This type of reaction occurs when specific types of white blood cells (called T helper cells) respond to antigens and release toxic and inflammatory substances that can damage tissues. Cell-mediated immune reactions can occur in any organ. Treatment usually involves eliminating the offending antigen (if possible) and the use of anti-inflammatory drugs and drugs that suppress the immune system, either alone or in combination.
Granulomatous reactions are masses of scar tissue and white blood cells that accumulate around an area of persistent infection. They are triggered by certain types of bacteria or fungi. Although cell-mediated immune responses effectively fight off these infections in most individuals, in a few animals the immune response is only partially effective and results in a mass at the site of infection.
Old dog encephalitis refers to a chronic brain inflammation that can occur in a dog that had distemper many years earlier. In dogs that have an undetectable infection with the virus, cell-mediated immune reactions may target cells that have been infected by the virus for years.
Contact hypersensitivity results from chemicals reacting with and changing normal skin proteins. These modified skin proteins are perceived as foreign invaders. The body then produces a cell-mediated immune response against them that causes skin damage. This hypersensitivity usually occurs as a result of contact with sensitizing chemicals incorporated into plastic food dishes, plastic collars, and drugs placed on the skin.
Autoimmune thyroiditis is an immune-mediated disease that destroys the thyroid gland. The disease is particularly prevalent in Doberman Pinschers, Beagles, Golden Retrievers, and Akitas. Hypothyroidism (decreased production of thyroid hormones) may be the only detectable sign; however, this condition may occur as part of a broader immune disorder, such as lupus (see Disorders Involving Immune Complexes (Type III Reactions) in Dogs).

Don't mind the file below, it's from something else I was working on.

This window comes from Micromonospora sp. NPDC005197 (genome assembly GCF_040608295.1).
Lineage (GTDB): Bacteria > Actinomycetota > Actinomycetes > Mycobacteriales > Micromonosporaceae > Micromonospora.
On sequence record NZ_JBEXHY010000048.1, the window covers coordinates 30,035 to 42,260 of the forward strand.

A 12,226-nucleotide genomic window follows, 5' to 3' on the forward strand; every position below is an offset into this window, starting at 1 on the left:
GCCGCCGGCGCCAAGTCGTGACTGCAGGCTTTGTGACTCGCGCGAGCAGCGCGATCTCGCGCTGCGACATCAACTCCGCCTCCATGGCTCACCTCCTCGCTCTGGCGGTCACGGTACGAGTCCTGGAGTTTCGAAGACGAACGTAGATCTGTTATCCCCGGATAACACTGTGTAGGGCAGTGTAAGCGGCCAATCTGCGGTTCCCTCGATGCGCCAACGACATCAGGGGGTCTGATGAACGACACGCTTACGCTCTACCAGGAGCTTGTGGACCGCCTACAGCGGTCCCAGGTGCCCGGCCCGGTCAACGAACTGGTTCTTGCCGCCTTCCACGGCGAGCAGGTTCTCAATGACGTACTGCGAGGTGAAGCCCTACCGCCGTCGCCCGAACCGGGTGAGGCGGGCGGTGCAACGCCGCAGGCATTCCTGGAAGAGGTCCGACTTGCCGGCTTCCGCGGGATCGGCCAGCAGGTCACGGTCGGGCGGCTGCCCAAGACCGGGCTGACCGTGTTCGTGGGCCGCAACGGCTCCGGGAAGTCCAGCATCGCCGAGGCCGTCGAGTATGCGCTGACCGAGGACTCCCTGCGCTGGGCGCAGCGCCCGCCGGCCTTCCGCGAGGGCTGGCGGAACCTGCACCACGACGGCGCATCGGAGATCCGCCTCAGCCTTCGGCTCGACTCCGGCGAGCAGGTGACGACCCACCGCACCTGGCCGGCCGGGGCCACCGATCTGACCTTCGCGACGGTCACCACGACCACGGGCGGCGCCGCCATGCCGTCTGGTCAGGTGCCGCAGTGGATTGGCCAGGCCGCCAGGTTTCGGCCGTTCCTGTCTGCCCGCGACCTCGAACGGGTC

Autoimmune adrenalitis is caused by infiltration of immune cells into the adrenal glands (located next to each kidney). This causes the destruction of the glands and may lead to Addison disease. Signs of Addison disease include weakness, loss of weight and appetite, diarrhea, and vomiting. Addison disease is most common in young, adult female dogs.
Dry eye, or keratoconjunctivitis sicca, is caused by an immune reaction that destroys the tear gland. It occurs in dogs, with a genetic predisposition in Cocker Spaniels. Keratoconjunctivitis sicca can also follow a viral infection, trauma, or the use of certain antibiotics. The disease is treated by giving prescription eye drops that contain cyclosporine or other drugs that inhibit the immune response that causes the disorder. Artificial tears and other eye drops may also be indicated. Dogs with dry eye often require life-long treatment.
Also see professional content regarding Type IV reactions.